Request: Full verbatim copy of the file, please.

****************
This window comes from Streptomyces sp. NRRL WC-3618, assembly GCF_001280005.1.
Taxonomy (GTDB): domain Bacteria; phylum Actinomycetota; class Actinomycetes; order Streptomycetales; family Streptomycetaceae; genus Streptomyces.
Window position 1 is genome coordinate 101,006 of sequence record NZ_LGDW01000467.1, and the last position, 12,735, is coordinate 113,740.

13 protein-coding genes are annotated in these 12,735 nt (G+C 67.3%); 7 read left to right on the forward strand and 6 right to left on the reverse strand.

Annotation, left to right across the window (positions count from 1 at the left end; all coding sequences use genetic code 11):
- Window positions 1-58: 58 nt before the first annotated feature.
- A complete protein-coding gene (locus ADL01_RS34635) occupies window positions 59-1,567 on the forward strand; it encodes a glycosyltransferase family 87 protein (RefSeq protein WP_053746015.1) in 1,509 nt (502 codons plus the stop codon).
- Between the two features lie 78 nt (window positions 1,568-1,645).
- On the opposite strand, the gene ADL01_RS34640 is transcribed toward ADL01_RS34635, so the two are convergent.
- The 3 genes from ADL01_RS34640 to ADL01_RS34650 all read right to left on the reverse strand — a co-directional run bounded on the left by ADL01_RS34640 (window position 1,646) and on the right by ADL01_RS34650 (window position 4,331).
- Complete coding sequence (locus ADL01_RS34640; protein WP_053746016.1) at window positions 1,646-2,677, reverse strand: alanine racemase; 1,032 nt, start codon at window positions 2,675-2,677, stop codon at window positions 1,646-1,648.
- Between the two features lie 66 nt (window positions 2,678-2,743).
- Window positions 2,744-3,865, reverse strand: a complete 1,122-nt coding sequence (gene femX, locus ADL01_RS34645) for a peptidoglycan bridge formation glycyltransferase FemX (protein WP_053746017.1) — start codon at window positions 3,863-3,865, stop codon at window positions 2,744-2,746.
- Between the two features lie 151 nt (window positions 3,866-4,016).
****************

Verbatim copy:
This window comes from Streptomyces sp. NRRL WC-3618, assembly GCF_001280005.1.
Taxonomy (GTDB): domain Bacteria; phylum Actinomycetota; class Actinomycetes; order Streptomycetales; family Streptomycetaceae; genus Streptomyces.
Window position 1 is genome coordinate 101,006 of sequence record NZ_LGDW01000467.1, and the last position, 12,735, is coordinate 113,740.

13 protein-coding genes are annotated in these 12,735 nt (G+C 67.3%); 7 read left to right on the forward strand and 6 right to left on the reverse strand.

Annotation, left to right across the window (positions count from 1 at the left end; all coding sequences use genetic code 11):
- Window positions 1-58: 58 nt before the first annotated feature.
- A complete protein-coding gene (locus ADL01_RS34635) occupies window positions 59-1,567 on the forward strand; it encodes a glycosyltransferase family 87 protein (RefSeq protein WP_053746015.1) in 1,509 nt (502 codons plus the stop codon).
- Between the two features lie 78 nt (window positions 1,568-1,645).
- On the opposite strand, the gene ADL01_RS34640 is transcribed toward ADL01_RS34635, so the two are convergent.
- The 3 genes from ADL01_RS34640 to ADL01_RS34650 all read right to left on the reverse strand — a co-directional run bounded on the left by ADL01_RS34640 (window position 1,646) and on the right by ADL01_RS34650 (window position 4,331).
- Complete coding sequence (locus ADL01_RS34640; protein WP_053746016.1) at window positions 1,646-2,677, reverse strand: alanine racemase; 1,032 nt, start codon at window positions 2,675-2,677, stop codon at window positions 1,646-1,648.
- Between the two features lie 66 nt (window positions 2,678-2,743).
- Window positions 2,744-3,865, reverse strand: a complete 1,122-nt coding sequence (gene femX, locus ADL01_RS34645) for a peptidoglycan bridge formation glycyltransferase FemX (protein WP_053746017.1) — start codon at window positions 3,863-3,865, stop codon at window positions 2,744-2,746.
- Between the two features lie 151 nt (window positions 3,866-4,016).